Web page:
Gays, Lesbians Have A Haven

Wmc Center, Programs Draw County Residents As Well As Students

Going Back To School

August 28, 1991|By Cindy Parr | Cindy Parr,Contributing writer

WESTMINSTER — A small community like Westminster can have little to offer when you're 22 years old and gay.

That changed for Dave, a county resident, when he learned of the Gay and Lesbian Resource Center at Western Maryland College more than a year ago.

"I found the group at the center to be very supportive, and I could go there and meet other gay people and have an intelligent conversation," said Dave, who learned about the center from a roommate. "Since then I have gotten involved with a number of the programs and I feel I am helping to reinforce positive feelings for the gay community in this county."

The center, which has been in operation for aboutfour years, offers gays and lesbians a place to meet and share theirconcerns.

"Before going to the center, I found that everything inthe gay culture seemed to focus around the bar scene," he said. "I figured there had to be more to gay life than being an object in a bar. I feel more whole as a person now that I don't have to associate with that bar lifestyle. That atmosphere was not realistic; it's a negative side of gay life."

Wade Fannin, director of the center, started the program to help shed a more favorable light on gay people.

The programs at the center have attracted interest, resulting in growing attendance at meetings and increased participation in programs, Fannin said.

"The resource center, which grew out of the college's gay and lesbian alliance, has grown by leaps and bounds over the lastfour years," he said. "When we started, we had three people. Now we have 30 core members, with approximately 60 people involved in the various programs."

One of the center's main projects is the gay visibility program, which is aimed at helping straight people to better understand and accept gay individuals.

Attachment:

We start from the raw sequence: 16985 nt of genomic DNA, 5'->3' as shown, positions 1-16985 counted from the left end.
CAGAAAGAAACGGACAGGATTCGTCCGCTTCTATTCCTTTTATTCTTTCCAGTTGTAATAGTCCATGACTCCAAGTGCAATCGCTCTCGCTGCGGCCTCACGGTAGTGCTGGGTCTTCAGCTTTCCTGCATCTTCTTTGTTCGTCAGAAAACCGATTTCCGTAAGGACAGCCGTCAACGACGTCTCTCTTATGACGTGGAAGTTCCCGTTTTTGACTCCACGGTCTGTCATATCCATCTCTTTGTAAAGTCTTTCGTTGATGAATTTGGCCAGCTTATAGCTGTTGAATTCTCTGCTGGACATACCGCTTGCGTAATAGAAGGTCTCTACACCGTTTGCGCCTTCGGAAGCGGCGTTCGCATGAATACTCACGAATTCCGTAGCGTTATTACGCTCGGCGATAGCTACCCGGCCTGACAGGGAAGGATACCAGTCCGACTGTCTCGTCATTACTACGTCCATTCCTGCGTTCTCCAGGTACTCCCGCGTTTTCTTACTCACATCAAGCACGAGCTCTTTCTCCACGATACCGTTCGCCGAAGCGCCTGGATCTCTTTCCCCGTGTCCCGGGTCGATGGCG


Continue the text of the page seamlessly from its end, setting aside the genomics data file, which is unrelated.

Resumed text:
"Members of our group will lecture in the classrooms here on campus or at religious meetings. Basically what we do is try to make people feel comfortable with us," Fannin said. "We talk about discrimination -- both socially and in the workplace -- and employment and hate crimes."

Each October the center schedules a weeks of events to commemorate the first National Coming Out Week, which took place in 1987.

"By doing these activitiesin our gay visibility program, we are finding that people are takingthe time to get to know us," Fannin said. "They are getting past themyths and the stereotypes. They are realizing that we are people too."

Fannin, who is a senior at Western Maryland College, has initiated weekly group meetings that enable gays and lesbians to meet and discuss such issues as alcohol and drug abuse in the gay culture, gay bashing and self esteem.

"Our support group meets on Thursday evenings at the center, which is located in the basement of Blanche Ward Hall," he said.

"The minority who attend are from the college. Mostly we have people from the county at large, with some coming from the rural areas outside of Carroll where there are no support services for gays and lesbians."

Also a "Helpline," which operates Monday through Friday from 7 to 10 p.m., is staffed by volunteers available to discuss issues pertaining to the gay community. The volunteers alsopass along information about the center.

"We take anywhere from 15 to 20 calls a week dealing with a variety of issues," Fannin said. "We offer comfort and support to gays and lesbians who do not feel they will get it from their families. People call in wanting information on coming out . . . and we also have calls from people who want to report hate crimes."

Another of the center's projects is the Food Pantry, a program through which food and food supplements are available for people who have AIDS or have been exposed to the AIDS virus.

"Our hours accommodate our clients, who can drop by in the off hours. If they have a problem getting out, we will get the food to them,"he said. "Foods are donated, and we have collection boxes all over the county. We take the usual canned foods, but we also keep the food supplements on hand for those who cannot eat solids."

The center is open from 10 a.m. to 3 p.m. Monday through Friday. The Food Pantry operates the same hours Tuesday and Thursday.

For more informationabout the Gay and Lesbian Resource Center, call 857-8362.

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